The sleep score is a number that you’re awarded for the previous night’s sleep. The number is computed based on the length and quality of REM sleep and deep sleep that you had during the night along with a number of disruptions. Graphs and charts help you visualize how the score was calculated.

Obviously the whole point of using the ResMed S+ is to improve your sleep score. An improved score means that you’re sleeping better and longer. I used the S+ for a couple weeks and had sleep scores that ranged from 89 up to 97. The mentoring advice didn’t really help me much and neither did the relax to sleep feature which allows you to choose from a selection of soothing sounds. These sounds are repetitive tunes or ocean sounds. They are small snippets of audio that play through your phone or connected mobile device. They repeat over and over again while synchronizing with your breathing. The sounds are supposed to slow down and lull you to sleep. I tried to use the sounds a couple nights but I can’t stand sounds that repeat. They drive me crazy. So the sounds made me a little anxious to listen to them. Each time I gave up after 5 – 10 minutes. I need quiet to fall sleep or music that doesn’t repeat. I have the same issues with barking dogs and snoring partners. Again, this is just me. The relax to sleep feature may work great for others.

The S+ not only monitors your breathing and movements to calculate how well you’re selling, it also monitors the light levels and temperature. I guess the light and temperature levels in my bedroom were fine because I didn’t receive any notes about how to improve them while I was testing the S+.

One more feature worth mentioning is the smart alarm feature. You can set an alarm within the app and the S+ will wake you within a 30 minute window before the actual alarm time that is the best time in your sleep cycle so that you wake more refreshed. Most of the time I’m already awake when the alarm goes off so this feature wasn’t very helpful.

After a couple of weeks using the ResMed S+ I came to the conclusion that my sleep patterns seem to be pretty darn good just as they are, at least they are according to my sleep scores which were consistently in the 90’s. That doesn’t mean that I wake up all bright eyed and bushy tailed ready to tackle the day. Nope, not at all. I wake up with a groan, hit snooze and turn over for another few minutes of peace and quiet before I finally drag myself out of bed to take a shower and go to work. The funny thing is that on the weekend I have almost no problems getting out of bed in the morning even when I’ve stayed up much later the night before. Hmmmmm, maybe my day job is the problem and not my sleeping patterns 😉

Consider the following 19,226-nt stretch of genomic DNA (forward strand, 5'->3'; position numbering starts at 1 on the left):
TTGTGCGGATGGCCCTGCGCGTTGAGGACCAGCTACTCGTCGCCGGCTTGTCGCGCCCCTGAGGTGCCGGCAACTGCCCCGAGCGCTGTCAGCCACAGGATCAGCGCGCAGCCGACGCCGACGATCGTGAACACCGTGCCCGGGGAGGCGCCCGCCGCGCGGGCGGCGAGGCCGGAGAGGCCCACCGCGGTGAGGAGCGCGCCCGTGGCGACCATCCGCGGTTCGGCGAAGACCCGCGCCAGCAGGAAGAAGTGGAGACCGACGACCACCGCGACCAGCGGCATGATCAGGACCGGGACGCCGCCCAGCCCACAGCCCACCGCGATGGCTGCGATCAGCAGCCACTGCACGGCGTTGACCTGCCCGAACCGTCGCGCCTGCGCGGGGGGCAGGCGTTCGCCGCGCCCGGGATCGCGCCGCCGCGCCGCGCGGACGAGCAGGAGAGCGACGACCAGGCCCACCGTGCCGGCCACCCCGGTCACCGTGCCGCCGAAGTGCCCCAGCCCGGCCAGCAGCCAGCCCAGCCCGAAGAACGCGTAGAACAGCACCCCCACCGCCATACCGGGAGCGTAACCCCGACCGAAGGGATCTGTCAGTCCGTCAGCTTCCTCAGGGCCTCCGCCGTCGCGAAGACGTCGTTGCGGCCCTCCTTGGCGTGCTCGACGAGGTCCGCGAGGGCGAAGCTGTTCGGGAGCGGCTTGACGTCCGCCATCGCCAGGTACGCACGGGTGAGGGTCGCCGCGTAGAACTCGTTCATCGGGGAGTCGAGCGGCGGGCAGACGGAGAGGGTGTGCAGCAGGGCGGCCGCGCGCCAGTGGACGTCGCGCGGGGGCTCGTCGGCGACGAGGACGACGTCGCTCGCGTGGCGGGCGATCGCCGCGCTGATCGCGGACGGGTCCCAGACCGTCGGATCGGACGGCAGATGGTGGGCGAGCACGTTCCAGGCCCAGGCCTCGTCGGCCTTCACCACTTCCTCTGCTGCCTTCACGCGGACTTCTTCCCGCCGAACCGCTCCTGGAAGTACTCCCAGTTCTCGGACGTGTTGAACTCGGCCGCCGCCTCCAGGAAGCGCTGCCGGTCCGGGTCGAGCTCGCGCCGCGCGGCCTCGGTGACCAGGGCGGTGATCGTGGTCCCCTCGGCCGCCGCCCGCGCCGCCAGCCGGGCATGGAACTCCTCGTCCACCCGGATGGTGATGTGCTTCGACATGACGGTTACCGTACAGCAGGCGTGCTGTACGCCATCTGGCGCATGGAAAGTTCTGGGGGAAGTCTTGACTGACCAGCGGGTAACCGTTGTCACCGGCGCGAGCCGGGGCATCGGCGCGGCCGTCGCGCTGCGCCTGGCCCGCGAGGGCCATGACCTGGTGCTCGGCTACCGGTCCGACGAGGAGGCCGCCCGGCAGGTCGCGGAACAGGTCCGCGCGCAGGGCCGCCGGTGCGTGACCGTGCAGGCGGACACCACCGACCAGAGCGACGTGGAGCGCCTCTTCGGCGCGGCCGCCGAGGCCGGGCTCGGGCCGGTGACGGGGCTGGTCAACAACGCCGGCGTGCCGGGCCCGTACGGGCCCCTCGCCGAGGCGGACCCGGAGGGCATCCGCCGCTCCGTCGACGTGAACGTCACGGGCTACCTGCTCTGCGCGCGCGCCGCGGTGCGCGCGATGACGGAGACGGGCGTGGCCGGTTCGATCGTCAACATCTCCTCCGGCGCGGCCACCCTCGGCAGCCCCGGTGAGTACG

Seriously though, sleep gadgets like the ResMed S+ have their place and may be able to help some people. But I can’t see spending over $100 for a gadget that you’ll probably only use for a few days/weeks. Once the novelty wears off of seeing a score for your previous night’s sleep, what are you really going to do with this device? I guess you could pass it around to family members to try. But my guess is that it will end up on the shelf or drawer where all your unused gadgets go to die.

My advice for people who really want to track their sleep is to get that feature built-in to gadget that also does other things. Like a Fitbit. It might not give you sleeping tips like the S+, but most of those tips are just common sense. You can google “tips for a better nights sleep” and you’ll get lots of helpful info.

Source: The sample for this review was provided by ResMed. Please visit their site for more info and Amazon to order one.


Product Information

  • Easy to setup up and use
  • Doesn't require a wearable to track
  • Works through blankets
  • You have to manually start and stop tracking each night
  • Requires the connected device to be in the same room
  • Stand alone device only does one thing
  • Mentoring advice can be found elsewhere for free

About The Author

8 thoughts on “ResMed S+ review”

  1. Gadgeteer Comment Policy - Please read before commenting